Google's acquisition of Motorola Mobility surprised everyone (everyone except this blogger who predicted it would happen two weeks ago). Both companies as well as their lawyers somehow managed to keep a tight lid on the $12.5 billion acquisition--Google's biggest ever--in a move that rivals even Steve Jobs's super surprise product releases. But according to some tech and media bloggers, Google's keeping mum was about neither whetting consumers' appetites for shiny new things to buy nor hasty planning. (Motorola's SEC filings show that planning may have begun as early as March.) Rather, the search giant took an Art of War approach to the acquisition, steering competitors and the media in one direction while secretly building a tactical advantage that would catch everyone by surprise. In hindsight, it seems like Google founder and CEO Larry Page just scored a hat-trick of deception.
"Pretend inferiority and encourage his arrogance."
Like many, tech columnist Dan Lyons links Google's Motorola purchase to the recently furious battle for software patents in Silicon Valley. In July, a consortium of companies beat Google in an auction for Nortel's portfolio. What idiots! says Lions:
Google just sandbagged its rivals. The whole thing was a rope-a-dope maneuver. Google never cared about the Nortel patents. It just wanted to drive up the price so that AppleSoft (those happy new bedmates) would overpay. Today, with the Motorola deal, Google picks up nearly three times as many patents as AppleSoft got from Novell and Nortel. More important, Google just raised the stakes in a huge way for anyone who wants to stay in the smartphone market.
By the numbers, Google got a much better deal than the AppleSoft consortium. Whereas AppleSoft paid $4.5 billion for about 6,000 patents, Google picked up four times the patents (24,000) for the less than three times the price. (Update: MG Siegler from TechCrunch has posted a worthwhile debunker of Lyons's claims on his personal blog.)
"All warfare is based on deception."
Since that bidding war, Google has won the media's favor by framing themselves as victims of shady patent practices in the tech industry. Given their relatively late arrival to the Silicon Valley scene, Google didn't have the time to acquire the kinds of software patents that other companies used both as ammunition to beat back competition and as a shield when sued for infringement. The company's chief legal officer embarked on what seemed to be a stunningly aggressive PR campaign attacking the AppleSoft group's Nortel purchase for "escalating the cost of patents way beyond what they’re really worth" and blamed the consortium for stifling innovation. AppleSoft responded with a resounding defense of their patent hoarding, a position that actually amplified Google's claims about our broken patent system. Despite some bloggers scolding Google for being hypocritical in first participating in the auction and then crying foul when they lost, others commended the search giant for starting the debate.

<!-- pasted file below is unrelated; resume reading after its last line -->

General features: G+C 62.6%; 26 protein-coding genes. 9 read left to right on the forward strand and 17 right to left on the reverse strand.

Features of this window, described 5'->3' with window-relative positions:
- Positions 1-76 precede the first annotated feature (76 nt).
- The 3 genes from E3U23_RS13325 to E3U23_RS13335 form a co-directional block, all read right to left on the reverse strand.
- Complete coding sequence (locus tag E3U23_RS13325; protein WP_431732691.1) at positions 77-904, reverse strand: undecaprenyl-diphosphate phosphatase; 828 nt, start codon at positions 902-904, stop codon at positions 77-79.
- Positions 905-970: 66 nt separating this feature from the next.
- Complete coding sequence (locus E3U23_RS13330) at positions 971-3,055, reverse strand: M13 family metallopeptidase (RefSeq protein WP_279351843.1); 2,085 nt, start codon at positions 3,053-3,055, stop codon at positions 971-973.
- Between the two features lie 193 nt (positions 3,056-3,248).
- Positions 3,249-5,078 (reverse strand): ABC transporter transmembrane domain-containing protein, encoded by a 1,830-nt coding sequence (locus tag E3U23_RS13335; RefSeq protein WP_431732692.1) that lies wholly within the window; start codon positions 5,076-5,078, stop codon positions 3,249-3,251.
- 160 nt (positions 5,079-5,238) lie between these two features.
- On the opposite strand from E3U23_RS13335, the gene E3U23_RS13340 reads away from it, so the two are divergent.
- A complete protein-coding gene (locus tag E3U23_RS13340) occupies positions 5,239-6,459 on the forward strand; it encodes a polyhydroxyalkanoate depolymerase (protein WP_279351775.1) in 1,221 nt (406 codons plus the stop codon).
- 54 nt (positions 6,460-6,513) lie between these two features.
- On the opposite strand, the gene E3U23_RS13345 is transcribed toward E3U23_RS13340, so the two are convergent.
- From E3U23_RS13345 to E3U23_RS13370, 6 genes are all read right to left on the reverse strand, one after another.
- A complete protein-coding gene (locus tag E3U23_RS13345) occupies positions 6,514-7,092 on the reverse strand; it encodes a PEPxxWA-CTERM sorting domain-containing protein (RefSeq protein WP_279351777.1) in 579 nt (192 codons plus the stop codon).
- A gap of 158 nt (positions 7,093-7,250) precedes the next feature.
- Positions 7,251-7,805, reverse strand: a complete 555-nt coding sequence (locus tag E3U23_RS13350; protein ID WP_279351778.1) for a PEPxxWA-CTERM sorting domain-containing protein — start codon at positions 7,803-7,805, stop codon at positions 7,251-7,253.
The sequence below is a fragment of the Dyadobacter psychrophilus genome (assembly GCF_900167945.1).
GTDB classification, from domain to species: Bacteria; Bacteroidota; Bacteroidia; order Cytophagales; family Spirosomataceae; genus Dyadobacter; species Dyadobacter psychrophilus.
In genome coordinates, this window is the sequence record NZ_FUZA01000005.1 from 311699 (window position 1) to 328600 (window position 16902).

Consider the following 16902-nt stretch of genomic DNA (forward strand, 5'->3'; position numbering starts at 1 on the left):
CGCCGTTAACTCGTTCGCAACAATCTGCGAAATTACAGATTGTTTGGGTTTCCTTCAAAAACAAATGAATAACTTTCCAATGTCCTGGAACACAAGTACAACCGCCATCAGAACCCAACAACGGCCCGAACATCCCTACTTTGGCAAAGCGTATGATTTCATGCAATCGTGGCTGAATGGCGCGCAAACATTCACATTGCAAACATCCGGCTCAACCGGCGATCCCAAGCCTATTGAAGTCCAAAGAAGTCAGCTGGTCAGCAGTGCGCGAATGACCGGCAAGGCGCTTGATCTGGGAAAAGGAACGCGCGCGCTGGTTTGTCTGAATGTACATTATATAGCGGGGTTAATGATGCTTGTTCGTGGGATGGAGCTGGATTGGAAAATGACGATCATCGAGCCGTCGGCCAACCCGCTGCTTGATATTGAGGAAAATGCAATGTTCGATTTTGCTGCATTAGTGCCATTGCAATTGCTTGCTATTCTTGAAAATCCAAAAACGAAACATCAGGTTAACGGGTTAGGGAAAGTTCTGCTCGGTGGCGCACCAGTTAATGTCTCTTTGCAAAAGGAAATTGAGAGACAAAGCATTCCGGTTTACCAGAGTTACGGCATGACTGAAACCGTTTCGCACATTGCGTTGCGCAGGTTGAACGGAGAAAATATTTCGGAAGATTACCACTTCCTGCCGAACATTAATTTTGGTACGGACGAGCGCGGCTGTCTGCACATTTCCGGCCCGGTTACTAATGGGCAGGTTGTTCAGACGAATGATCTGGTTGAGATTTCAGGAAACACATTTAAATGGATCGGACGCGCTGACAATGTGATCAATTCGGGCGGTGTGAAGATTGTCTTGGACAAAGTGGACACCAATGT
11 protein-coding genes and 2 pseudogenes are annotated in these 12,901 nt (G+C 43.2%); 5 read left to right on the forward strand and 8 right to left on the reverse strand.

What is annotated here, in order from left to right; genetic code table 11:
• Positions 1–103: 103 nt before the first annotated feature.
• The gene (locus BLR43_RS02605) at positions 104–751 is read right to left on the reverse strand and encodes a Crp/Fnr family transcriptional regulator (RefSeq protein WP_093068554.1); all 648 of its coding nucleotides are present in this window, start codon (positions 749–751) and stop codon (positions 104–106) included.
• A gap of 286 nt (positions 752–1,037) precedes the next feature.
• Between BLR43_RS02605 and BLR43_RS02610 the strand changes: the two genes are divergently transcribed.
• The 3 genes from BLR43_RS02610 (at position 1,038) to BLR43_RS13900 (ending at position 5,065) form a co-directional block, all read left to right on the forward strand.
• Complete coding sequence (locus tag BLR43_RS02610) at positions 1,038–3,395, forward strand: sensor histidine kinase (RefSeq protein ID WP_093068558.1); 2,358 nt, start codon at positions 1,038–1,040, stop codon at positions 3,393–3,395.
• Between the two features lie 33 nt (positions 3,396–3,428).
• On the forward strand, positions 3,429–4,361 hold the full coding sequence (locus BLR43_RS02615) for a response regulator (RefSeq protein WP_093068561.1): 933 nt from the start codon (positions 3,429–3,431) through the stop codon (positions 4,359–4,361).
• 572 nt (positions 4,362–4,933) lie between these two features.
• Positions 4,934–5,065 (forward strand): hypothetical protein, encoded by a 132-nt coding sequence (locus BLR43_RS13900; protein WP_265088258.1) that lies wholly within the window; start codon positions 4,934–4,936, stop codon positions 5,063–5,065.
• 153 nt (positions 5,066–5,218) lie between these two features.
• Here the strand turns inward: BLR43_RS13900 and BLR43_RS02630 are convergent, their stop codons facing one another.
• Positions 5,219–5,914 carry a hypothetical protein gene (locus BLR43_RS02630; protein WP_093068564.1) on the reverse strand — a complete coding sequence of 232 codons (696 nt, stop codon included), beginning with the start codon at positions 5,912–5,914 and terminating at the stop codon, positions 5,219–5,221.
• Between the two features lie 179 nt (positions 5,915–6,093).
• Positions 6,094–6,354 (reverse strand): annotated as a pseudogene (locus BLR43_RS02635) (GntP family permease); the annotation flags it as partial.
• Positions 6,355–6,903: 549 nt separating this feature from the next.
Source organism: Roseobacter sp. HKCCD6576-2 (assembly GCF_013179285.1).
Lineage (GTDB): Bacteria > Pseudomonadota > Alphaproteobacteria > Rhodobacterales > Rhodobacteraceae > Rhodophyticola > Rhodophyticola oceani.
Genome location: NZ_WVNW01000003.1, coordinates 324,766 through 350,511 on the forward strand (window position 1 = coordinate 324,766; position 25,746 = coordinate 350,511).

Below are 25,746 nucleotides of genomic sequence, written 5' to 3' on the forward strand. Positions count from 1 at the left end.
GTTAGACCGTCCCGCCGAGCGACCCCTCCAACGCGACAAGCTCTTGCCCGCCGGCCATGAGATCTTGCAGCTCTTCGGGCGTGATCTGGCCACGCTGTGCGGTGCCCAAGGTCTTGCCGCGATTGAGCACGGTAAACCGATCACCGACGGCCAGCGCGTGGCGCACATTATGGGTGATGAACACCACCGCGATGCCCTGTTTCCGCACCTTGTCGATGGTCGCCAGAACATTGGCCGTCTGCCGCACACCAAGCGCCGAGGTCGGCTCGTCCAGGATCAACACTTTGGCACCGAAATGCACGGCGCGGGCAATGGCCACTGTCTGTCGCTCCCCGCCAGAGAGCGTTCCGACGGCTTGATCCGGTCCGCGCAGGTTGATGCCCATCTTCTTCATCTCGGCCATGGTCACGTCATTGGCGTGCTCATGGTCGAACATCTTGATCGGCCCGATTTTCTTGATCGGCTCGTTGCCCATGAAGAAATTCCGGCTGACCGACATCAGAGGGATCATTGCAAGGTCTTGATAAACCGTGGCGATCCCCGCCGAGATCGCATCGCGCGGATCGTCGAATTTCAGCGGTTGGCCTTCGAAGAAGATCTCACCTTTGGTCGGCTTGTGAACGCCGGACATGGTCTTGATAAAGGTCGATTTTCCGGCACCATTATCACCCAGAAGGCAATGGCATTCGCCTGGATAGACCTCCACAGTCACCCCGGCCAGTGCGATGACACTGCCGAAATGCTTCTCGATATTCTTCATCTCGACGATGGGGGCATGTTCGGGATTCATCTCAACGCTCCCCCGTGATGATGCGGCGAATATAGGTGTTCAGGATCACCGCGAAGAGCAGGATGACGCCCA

"Strategy without tactics is the slowest route to victory. Tactics without strategy is the noise before defeat."
Google also hoodwinked the business world, but it's unclear how this will pan out. Felix Salmon at Reuters meditated on how Google's surprise announcement undermines the old method of bankers leaking this kind of news to business reporters:
Virtually everybody wins when this happens. The leak always takes place when markets are closed, so there’s no risk of insider trading on the news. The banker leaking the news gets to control the story, since the journalist isn’t going to call around before publishing it. And the journalist gets a big scoop.
In the age of the internet, Salmon explains, it's much harder to control the story. When non-journalist Larry Page broke the story in a 4:35 a.m. blog post, everyone in the firestorm of responses had to start from scratch, and the catalog of recent reporting on Google all pointed to the insane blogfight from weeks previous. In Salmon's scenario, the bankers and the journalists win, but depending on the spin, the companies involved in the acquisition deal can get caught in the middle. Tech stocks roared out of the gates after the announcement, with gossip that other phone manufacturers could be acquisition targets. Google's stock however dipped, amidst harried speculation that the deal could be a disaster.
Inevitably, speculation about the deal abounds. Some wonder if the massive purchase will increase scrutiny from regulators over allegations of anti-trust practices. Others point out that the still pending deal will cost Google $2.5 million if it falls through. And of course, as vigorously as everyone is painting the purchase as Google's ultimate patent power play, the company does look pretty hypocritical in spending the equivalent of a small nation's GDP for the biggest patent portfolio in the business. Nevertheless, Google looks like the more tactful warriors in the patent battle. Like Sun Tzu writes in the Art of War, "To know your Enemy, you must become your Enemy."